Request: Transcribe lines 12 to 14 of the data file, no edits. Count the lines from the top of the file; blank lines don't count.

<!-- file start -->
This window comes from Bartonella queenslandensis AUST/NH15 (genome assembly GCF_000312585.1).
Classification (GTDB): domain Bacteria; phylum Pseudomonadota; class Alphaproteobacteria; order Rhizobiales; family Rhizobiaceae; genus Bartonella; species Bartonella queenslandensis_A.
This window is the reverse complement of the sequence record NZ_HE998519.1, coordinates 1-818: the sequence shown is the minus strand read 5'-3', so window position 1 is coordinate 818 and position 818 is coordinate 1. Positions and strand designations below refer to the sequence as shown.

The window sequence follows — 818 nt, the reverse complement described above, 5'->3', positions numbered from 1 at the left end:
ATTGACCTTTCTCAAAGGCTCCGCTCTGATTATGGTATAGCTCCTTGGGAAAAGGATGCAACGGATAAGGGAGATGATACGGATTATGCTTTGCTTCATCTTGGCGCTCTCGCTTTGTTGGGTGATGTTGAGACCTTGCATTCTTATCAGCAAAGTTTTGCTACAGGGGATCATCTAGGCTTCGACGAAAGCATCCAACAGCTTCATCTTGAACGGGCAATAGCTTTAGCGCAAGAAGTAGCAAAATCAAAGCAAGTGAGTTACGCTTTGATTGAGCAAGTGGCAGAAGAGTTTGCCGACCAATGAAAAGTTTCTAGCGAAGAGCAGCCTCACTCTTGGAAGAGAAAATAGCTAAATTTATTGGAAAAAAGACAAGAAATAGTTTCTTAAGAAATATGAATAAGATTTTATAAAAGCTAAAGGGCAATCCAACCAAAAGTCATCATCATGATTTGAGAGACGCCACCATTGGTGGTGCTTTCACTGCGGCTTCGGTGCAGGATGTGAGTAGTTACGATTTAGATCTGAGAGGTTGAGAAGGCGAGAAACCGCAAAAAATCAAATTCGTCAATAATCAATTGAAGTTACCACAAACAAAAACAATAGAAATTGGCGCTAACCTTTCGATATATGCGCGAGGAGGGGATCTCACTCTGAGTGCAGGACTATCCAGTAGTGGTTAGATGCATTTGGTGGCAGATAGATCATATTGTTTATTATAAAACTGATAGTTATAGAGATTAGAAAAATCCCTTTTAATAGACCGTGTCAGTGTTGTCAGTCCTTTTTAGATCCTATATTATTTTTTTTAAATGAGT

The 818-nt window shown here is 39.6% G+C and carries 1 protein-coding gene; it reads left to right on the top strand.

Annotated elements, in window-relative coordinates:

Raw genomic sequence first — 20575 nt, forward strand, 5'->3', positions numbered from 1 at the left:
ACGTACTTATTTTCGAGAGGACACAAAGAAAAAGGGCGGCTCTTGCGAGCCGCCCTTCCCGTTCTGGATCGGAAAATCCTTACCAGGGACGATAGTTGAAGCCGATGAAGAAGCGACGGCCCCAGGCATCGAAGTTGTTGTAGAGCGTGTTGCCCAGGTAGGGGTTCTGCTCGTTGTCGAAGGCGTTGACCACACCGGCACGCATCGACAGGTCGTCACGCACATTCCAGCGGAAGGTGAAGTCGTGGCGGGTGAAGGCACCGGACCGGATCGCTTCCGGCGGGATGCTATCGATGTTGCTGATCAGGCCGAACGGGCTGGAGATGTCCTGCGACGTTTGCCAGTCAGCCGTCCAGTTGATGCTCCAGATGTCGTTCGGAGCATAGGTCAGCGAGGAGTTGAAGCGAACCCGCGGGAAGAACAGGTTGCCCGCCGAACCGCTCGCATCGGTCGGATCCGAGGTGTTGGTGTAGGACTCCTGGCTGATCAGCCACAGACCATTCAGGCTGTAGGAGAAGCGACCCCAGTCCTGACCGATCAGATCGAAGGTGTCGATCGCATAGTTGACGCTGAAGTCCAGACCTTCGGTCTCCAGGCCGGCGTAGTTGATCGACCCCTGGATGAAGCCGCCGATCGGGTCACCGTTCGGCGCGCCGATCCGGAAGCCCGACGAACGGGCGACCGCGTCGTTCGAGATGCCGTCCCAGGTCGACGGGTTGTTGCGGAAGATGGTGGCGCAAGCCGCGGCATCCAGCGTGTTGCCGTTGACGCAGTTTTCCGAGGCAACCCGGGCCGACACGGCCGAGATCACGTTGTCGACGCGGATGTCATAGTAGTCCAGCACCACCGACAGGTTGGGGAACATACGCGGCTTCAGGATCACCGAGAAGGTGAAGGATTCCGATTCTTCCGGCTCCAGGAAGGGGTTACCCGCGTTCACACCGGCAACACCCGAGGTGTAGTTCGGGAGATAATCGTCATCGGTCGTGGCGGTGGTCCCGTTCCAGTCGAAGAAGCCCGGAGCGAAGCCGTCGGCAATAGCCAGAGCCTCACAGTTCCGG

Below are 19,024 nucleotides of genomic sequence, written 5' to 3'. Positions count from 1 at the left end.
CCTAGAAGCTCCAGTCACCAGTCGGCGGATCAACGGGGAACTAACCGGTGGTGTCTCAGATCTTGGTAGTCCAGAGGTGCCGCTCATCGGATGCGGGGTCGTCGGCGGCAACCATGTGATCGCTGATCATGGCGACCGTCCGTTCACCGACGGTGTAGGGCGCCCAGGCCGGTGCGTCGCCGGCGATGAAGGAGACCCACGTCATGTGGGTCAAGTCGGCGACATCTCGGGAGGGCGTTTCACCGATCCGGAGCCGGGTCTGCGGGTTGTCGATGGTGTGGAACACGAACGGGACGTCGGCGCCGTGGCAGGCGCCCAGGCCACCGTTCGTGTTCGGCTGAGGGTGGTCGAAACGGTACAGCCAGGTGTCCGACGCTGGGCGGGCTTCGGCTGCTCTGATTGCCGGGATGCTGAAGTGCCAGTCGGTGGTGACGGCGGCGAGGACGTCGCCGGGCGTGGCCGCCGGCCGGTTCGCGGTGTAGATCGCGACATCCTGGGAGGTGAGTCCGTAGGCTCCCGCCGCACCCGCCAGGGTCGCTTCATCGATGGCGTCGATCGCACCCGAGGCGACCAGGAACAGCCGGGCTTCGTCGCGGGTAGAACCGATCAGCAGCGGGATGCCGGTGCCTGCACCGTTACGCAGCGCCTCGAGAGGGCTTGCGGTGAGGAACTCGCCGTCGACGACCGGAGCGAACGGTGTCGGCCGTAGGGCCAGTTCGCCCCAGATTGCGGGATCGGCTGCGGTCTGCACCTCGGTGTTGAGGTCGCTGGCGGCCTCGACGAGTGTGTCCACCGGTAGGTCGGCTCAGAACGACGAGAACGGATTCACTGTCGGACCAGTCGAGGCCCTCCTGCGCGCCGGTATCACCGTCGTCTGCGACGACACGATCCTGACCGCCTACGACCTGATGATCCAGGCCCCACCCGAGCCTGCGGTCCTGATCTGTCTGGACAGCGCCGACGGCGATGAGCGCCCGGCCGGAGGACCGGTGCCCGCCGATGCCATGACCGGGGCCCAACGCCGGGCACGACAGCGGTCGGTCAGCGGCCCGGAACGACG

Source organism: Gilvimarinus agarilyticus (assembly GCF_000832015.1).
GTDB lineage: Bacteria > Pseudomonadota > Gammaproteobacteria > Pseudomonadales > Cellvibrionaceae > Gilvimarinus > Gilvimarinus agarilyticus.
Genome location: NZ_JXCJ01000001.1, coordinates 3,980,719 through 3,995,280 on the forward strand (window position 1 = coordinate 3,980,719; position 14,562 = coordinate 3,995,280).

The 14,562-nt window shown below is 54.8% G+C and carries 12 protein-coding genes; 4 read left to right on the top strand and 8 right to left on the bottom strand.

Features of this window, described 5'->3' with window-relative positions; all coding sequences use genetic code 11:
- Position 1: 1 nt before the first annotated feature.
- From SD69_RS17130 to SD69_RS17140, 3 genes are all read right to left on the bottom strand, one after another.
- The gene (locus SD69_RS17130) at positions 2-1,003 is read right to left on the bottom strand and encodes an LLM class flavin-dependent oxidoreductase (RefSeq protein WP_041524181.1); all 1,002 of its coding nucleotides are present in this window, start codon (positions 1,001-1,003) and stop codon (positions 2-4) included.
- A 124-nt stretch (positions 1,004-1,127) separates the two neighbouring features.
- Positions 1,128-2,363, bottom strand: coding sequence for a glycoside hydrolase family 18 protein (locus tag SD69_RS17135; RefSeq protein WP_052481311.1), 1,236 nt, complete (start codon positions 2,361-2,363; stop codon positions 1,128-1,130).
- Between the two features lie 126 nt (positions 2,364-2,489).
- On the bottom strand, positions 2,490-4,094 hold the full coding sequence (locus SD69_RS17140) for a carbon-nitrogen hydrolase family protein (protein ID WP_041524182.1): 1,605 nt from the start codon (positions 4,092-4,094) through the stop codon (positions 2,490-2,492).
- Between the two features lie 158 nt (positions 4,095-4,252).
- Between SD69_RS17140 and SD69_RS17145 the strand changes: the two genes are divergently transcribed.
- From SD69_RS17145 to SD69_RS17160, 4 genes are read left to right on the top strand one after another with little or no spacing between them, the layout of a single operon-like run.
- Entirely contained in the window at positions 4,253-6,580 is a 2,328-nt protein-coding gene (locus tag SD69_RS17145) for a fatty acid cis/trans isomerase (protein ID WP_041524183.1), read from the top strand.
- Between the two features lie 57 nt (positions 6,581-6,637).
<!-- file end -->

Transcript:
Source organism: Gilvimarinus agarilyticus (assembly GCF_000832015.1).
GTDB lineage: Bacteria > Pseudomonadota > Gammaproteobacteria > Pseudomonadales > Cellvibrionaceae > Gilvimarinus > Gilvimarinus agarilyticus.
Genome location: NZ_JXCJ01000001.1, coordinates 3,980,719 through 3,995,280 on the forward strand (window position 1 = coordinate 3,980,719; position 14,562 = coordinate 3,995,280).